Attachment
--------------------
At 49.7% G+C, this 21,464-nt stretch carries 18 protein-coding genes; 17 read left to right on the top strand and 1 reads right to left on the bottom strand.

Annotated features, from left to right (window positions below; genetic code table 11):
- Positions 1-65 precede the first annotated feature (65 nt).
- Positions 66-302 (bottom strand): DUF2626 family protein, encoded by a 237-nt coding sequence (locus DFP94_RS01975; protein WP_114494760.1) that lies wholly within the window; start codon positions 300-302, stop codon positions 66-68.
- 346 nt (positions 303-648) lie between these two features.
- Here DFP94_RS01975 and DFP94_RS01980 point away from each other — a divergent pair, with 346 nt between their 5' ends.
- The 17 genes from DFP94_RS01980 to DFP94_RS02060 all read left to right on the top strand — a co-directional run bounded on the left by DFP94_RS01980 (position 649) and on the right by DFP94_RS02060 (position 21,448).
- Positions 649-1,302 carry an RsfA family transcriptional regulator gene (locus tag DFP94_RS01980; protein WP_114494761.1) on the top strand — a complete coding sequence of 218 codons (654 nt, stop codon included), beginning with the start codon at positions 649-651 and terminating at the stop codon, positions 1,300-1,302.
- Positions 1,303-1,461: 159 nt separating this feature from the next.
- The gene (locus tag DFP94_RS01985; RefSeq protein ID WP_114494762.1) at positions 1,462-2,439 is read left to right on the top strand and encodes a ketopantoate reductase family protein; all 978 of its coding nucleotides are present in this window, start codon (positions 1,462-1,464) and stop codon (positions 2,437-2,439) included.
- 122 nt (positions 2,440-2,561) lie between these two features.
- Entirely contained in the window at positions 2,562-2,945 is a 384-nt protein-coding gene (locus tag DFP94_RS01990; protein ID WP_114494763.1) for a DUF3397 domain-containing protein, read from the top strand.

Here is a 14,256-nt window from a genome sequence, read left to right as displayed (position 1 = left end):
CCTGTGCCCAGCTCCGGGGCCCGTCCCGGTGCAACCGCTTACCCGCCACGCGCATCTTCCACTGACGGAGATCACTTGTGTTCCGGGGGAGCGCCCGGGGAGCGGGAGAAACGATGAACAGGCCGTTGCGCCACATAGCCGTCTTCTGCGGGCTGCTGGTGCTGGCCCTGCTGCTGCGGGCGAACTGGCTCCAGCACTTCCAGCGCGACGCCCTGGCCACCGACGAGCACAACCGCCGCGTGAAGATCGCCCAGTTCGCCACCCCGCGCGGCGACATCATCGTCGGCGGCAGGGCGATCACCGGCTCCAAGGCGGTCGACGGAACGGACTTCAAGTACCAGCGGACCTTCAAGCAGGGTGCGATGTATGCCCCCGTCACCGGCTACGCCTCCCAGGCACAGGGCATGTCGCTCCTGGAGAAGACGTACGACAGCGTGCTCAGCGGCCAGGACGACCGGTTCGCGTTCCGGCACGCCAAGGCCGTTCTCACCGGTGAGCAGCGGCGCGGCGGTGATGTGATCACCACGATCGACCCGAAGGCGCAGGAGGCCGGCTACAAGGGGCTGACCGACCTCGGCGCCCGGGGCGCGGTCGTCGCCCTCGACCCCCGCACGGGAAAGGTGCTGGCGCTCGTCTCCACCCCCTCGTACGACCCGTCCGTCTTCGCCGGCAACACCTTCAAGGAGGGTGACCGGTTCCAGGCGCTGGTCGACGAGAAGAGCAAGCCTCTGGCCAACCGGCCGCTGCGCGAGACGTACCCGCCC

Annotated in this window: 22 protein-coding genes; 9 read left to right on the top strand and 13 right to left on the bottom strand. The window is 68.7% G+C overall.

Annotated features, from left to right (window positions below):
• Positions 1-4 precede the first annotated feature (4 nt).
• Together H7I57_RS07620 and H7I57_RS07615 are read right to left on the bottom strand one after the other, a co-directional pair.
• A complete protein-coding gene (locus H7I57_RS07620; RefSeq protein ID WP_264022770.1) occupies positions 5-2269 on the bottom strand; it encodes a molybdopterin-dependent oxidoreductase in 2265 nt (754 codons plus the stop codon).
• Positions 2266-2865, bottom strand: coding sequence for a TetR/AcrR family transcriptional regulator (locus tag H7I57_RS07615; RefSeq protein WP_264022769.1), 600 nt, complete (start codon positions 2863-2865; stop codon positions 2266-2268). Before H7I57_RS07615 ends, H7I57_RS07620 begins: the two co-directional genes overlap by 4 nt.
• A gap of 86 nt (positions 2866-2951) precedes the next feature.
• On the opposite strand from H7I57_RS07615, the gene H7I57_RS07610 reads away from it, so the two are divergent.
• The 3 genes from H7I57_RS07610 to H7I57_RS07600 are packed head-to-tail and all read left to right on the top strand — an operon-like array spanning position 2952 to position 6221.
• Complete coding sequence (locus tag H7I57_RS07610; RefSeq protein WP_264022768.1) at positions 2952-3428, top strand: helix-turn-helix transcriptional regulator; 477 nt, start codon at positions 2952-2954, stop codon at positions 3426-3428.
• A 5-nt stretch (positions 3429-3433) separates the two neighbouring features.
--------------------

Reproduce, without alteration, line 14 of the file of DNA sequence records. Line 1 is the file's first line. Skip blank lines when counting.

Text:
CCTGTGCCCAGCTCCGGGGCCCGTCCCGGTGCAACCGCTTACCCGCCACGCGCATCTTCCACTGACGGAGATCACTTGTGTTCCGGGGGAGCGCCCGGGGAGCGGGAGAAACGATGAACAGGCCGTTGCGCCACATAGCCGTCTTCTGCGGGCTGCTGGTGCTGGCCCTGCTGCTGCGGGCGAACTGGCTCCAGCACTTCCAGCGCGACGCCCTGGCCACCGACGAGCACAACCGCCGCGTGAAGATCGCCCAGTTCGCCACCCCGCGCGGCGACATCATCGTCGGCGGCAGGGCGATCACCGGCTCCAAGGCGGTCGACGGAACGGACTTCAAGTACCAGCGGACCTTCAAGCAGGGTGCGATGTATGCCCCCGTCACCGGCTACGCCTCCCAGGCACAGGGCATGTCGCTCCTGGAGAAGACGTACGACAGCGTGCTCAGCGGCCAGGACGACCGGTTCGCGTTCCGGCACGCCAAGGCCGTTCTCACCGGTGAGCAGCGGCGCGGCGGTGATGTGATCACCACGATCGACCCGAAGGCGCAGGAGGCCGGCTACAAGGGGCTGACCGACCTCGGCGCCCGGGGCGCGGTCGTCGCCCTCGACCCCCGCACGGGAAAGGTGCTGGCGCTCGTCTCCACCCCCTCGTACGACCCGTCCGTCTTCGCCGGCAACACCTTCAAGGAGGGTGACCGGTTCCAGGCGCTGGTCGACGAGAAGAGCAAGCCTCTGGCCAACCGGCCGCTGCGCGAGACGTACCCGCCC